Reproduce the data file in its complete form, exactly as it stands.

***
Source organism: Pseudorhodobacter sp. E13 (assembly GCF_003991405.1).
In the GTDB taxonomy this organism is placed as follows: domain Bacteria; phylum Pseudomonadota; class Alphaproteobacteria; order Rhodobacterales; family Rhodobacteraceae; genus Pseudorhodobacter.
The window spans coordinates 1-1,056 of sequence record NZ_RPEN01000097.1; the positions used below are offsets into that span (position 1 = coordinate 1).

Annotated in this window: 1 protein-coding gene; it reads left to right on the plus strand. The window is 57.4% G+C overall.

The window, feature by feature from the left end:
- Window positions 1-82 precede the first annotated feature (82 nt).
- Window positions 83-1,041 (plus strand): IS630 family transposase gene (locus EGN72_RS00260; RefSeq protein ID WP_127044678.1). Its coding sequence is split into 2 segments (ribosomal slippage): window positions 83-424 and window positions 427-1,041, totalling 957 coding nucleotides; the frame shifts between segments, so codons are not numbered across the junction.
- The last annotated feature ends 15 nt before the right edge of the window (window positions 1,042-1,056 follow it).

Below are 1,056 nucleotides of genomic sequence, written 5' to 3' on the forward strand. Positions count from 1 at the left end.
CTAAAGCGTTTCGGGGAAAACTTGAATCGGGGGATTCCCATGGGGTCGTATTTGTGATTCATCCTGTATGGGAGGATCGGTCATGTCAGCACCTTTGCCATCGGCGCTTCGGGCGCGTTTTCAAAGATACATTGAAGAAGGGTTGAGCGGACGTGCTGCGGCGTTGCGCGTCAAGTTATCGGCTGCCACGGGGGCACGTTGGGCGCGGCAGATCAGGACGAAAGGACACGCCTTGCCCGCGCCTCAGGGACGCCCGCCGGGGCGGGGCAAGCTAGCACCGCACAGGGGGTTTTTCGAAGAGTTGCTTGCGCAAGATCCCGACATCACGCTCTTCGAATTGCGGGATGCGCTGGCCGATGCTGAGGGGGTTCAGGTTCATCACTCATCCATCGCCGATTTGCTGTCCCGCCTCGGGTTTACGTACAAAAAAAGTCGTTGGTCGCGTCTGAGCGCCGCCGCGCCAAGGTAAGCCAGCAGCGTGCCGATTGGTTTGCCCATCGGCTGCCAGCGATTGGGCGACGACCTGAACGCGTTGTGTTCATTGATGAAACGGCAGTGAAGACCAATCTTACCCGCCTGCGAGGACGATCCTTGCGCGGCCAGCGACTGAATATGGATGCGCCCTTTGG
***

Source organism: Pseudorhodobacter sp. E13 (assembly GCF_003991405.1).
In the GTDB taxonomy this organism is placed as follows: domain Bacteria; phylum Pseudomonadota; class Alphaproteobacteria; order Rhodobacterales; family Rhodobacteraceae; genus Pseudorhodobacter.
The window spans coordinates 1-1,056 of sequence record NZ_RPEN01000097.1; the positions used below are offsets into that span (position 1 = coordinate 1).

Annotated in this window: 1 protein-coding gene; it reads left to right on the plus strand. The window is 57.4% G+C overall.

The window, feature by feature from the left end:
- Window positions 1-82 precede the first annotated feature (82 nt).
- Window positions 83-1,041 (plus strand): IS630 family transposase gene (locus EGN72_RS00260; RefSeq protein ID WP_127044678.1). Its coding sequence is split into 2 segments (ribosomal slippage): window positions 83-424 and window positions 427-1,041, totalling 957 coding nucleotides; the frame shifts between segments, so codons are not numbered across the junction.
- The last annotated feature ends 15 nt before the right edge of the window (window positions 1,042-1,056 follow it).

Below are 1,056 nucleotides of genomic sequence, written 5' to 3' on the forward strand. Positions count from 1 at the left end.
CTAAAGCGTTTCGGGGAAAACTTGAATCGGGGGATTCCCATGGGGTCGTATTTGTGATTCATCCTGTATGGGAGGATCGGTCATGTCAGCACCTTTGCCATCGGCGCTTCGGGCGCGTTTTCAAAGATACATTGAAGAAGGGTTGAGCGGACGTGCTGCGGCGTTGCGCGTCAAGTTATCGGCTGCCACGGGGGCACGTTGGGCGCGGCAGATCAGGACGAAAGGACACGCCTTGCCCGCGCCTCAGGGACGCCCGCCGGGGCGGGGCAAGCTAGCACCGCACAGGGGGTTTTTCGAAGAGTTGCTTGCGCAAGATCCCGACATCACGCTCTTCGAATTGCGGGATGCGCTGGCCGATGCTGAGGGGGTTCAGGTTCATCACTCATCCATCGCCGATTTGCTGTCCCGCCTCGGGTTTACGTACAAAAAAAGTCGTTGGTCGCGTCTGAGCGCCGCCGCGCCAAGGTAAGCCAGCAGCGTGCCGATTGGTTTGCCCATCGGCTGCCAGCGATTGGGCGACGACCTGAACGCGTTGTGTTCATTGATGAAACGGCAGTGAAGACCAATCTTACCCGCCTGCGAGGACGATCCTTGCGCGGCCAGCGACTGAATATGGATGCGCCCTTTGG